Nestlé SA invested in a vegan startup that is trying to mimic chicken in the most realistic way possible, including fake skin and bones, as the world’s largest food company presses ahead with expansion in plant-based meat substitutes.
Nestlé led a funding round of about $4 million in Sundial Foods, said Jessica Schwabach, chief executive officer of the Albany, California-based company. The proceeds will help fund initial production as the company plans to introduce vegan chicken wings in the Bay Area in the spring and expand throughout California next year.
The Swiss food giant has been investing heavily in alternative proteins as an increasing number of consumers forgo animal products amid environmental and health concerns. After a late start to the vegan market, Chief Executive Officer Mark Schneider now aims to have a plant-based substitute for every animal protein. Nestle is testing the waters for new technologies, including cultured meat with Israeli cell-based startup Future Meat Technologies Ltd.
Sundial was created in 2019 after co-founders Schwabach, who is vegan, and Siwen Deng met at the University of California Berkeley’s Alternative Meats Program where they explored issues like how to tackle dryness in plant-based meat alternatives. They spent a year at Nestle’s R&D Accelerator site in 2020 and did a test run together in Swiss grocery stores late last year.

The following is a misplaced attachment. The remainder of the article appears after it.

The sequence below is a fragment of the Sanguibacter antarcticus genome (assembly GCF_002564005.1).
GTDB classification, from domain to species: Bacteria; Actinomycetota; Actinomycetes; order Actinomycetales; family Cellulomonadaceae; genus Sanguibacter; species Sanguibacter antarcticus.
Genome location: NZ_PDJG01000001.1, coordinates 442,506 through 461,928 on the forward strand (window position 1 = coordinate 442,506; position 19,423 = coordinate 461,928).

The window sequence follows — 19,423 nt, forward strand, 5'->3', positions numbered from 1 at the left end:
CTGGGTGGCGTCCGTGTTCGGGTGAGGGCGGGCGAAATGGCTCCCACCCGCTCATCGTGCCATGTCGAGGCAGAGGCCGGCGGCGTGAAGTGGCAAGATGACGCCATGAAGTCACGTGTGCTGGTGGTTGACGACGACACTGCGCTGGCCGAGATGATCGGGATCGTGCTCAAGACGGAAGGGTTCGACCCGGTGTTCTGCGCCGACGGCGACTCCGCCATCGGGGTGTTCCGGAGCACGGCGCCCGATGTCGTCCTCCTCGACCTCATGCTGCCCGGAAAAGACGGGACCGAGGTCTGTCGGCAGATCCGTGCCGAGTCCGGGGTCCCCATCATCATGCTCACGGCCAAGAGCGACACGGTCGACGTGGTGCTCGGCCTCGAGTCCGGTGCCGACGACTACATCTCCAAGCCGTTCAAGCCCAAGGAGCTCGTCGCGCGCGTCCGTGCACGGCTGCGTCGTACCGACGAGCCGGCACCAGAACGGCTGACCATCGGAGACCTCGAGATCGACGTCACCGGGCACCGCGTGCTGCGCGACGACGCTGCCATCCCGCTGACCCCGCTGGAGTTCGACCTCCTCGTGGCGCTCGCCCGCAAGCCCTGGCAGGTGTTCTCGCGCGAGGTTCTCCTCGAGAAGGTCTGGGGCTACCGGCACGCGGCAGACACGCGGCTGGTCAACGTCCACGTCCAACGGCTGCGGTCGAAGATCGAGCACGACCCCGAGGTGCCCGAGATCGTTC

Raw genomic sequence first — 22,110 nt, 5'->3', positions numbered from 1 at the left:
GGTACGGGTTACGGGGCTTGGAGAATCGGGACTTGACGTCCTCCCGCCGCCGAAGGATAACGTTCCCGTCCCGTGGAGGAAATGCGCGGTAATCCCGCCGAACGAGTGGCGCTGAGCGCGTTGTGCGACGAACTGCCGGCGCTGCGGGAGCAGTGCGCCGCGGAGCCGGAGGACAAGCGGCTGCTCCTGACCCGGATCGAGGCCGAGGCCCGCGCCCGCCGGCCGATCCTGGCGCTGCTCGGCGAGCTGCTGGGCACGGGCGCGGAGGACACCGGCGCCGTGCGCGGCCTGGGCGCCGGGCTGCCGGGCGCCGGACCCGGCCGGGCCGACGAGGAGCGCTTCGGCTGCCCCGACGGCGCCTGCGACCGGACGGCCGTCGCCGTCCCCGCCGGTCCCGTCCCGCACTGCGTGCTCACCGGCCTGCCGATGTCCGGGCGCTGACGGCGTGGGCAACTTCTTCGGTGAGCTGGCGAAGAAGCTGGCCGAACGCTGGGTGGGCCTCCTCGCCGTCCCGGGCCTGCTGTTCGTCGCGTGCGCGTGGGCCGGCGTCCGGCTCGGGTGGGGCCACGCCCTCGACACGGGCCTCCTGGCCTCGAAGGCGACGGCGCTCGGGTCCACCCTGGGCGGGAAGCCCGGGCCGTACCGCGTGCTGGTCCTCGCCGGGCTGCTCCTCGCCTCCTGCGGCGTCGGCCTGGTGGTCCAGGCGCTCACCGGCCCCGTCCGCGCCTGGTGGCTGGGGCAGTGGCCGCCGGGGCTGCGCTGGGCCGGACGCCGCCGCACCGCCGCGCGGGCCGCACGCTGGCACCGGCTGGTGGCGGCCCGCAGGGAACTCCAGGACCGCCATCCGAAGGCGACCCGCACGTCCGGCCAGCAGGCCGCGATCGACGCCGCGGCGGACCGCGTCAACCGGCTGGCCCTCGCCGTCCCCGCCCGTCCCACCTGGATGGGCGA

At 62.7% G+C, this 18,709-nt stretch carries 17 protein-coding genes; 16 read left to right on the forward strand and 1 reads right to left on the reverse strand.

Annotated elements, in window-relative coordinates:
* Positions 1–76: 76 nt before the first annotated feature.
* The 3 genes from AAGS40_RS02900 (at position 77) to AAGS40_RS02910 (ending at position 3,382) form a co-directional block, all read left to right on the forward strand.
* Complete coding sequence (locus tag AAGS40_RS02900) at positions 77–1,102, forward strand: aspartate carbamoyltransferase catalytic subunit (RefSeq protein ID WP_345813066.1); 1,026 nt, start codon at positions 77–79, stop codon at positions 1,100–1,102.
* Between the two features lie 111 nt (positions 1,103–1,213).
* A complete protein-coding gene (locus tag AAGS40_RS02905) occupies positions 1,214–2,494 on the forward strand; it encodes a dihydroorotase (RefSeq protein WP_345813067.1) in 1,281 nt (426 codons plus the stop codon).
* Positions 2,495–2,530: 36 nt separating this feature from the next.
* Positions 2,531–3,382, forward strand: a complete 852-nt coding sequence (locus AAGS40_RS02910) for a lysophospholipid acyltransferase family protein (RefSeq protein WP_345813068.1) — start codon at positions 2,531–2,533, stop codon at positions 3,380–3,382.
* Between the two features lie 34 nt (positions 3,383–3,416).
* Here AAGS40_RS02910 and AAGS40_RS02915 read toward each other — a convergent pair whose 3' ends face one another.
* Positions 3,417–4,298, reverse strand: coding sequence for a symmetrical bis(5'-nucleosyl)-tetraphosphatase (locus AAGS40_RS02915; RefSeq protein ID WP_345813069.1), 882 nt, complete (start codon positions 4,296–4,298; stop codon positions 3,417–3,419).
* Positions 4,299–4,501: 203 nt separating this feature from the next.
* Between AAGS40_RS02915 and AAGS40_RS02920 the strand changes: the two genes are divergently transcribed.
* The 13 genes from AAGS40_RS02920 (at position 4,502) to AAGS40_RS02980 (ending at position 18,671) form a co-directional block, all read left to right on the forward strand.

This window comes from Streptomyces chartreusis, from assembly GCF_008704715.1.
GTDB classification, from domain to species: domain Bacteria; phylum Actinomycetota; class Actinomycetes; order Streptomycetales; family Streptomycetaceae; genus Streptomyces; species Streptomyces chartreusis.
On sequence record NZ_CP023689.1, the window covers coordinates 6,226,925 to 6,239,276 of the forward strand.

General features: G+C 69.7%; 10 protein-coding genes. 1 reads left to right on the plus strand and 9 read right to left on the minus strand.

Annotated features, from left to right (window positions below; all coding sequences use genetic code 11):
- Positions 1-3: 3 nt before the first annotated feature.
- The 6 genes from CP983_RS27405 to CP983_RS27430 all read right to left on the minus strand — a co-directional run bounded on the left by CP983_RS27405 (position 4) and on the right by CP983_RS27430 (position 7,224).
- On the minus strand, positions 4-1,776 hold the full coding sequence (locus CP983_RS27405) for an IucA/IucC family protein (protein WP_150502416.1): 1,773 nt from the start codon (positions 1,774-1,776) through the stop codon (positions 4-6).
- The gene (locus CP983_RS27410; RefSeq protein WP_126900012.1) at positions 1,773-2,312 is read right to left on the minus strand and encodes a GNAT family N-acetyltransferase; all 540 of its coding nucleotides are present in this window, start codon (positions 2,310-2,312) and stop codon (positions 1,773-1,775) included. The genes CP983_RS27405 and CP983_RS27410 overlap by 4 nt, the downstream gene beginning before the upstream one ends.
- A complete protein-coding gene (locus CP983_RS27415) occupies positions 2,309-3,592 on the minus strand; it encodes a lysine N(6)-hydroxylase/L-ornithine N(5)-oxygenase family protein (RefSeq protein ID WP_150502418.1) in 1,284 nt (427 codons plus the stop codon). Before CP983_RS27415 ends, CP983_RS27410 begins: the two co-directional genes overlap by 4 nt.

“People liked the realistic appearance and the high protein content -- but their favorite aspect was the plant-based skin,” CEO Schwabach, 22, said in an interview Thursday. “It added to the cooking experience and provided interesting texture while eating.”
A spokesman for Nestlé declined to comment.
Sundial’s products, which are chick-pea based, use eight ingredients. Its chicken wing substitutes count 27 grams of protein per 100 grams, roughly the same as the original product. The skin is made out of a protein-lipid film that also helps lock in moisture, and the bones are fashioned out of bamboo stalks.
“We want plant-based products to replace the butcher, in the sense that it serves the same purposes without consumers feeling like they’re forcing themselves to eat vegan or vegetarian,” Schwabach said.
The alternative-protein market has shown some signs of a slowdown. Beyond Meat Inc. shares dropped 13% on Nov. 11 after the maker of faux burger patties forecast sales below analysts’ forecasts.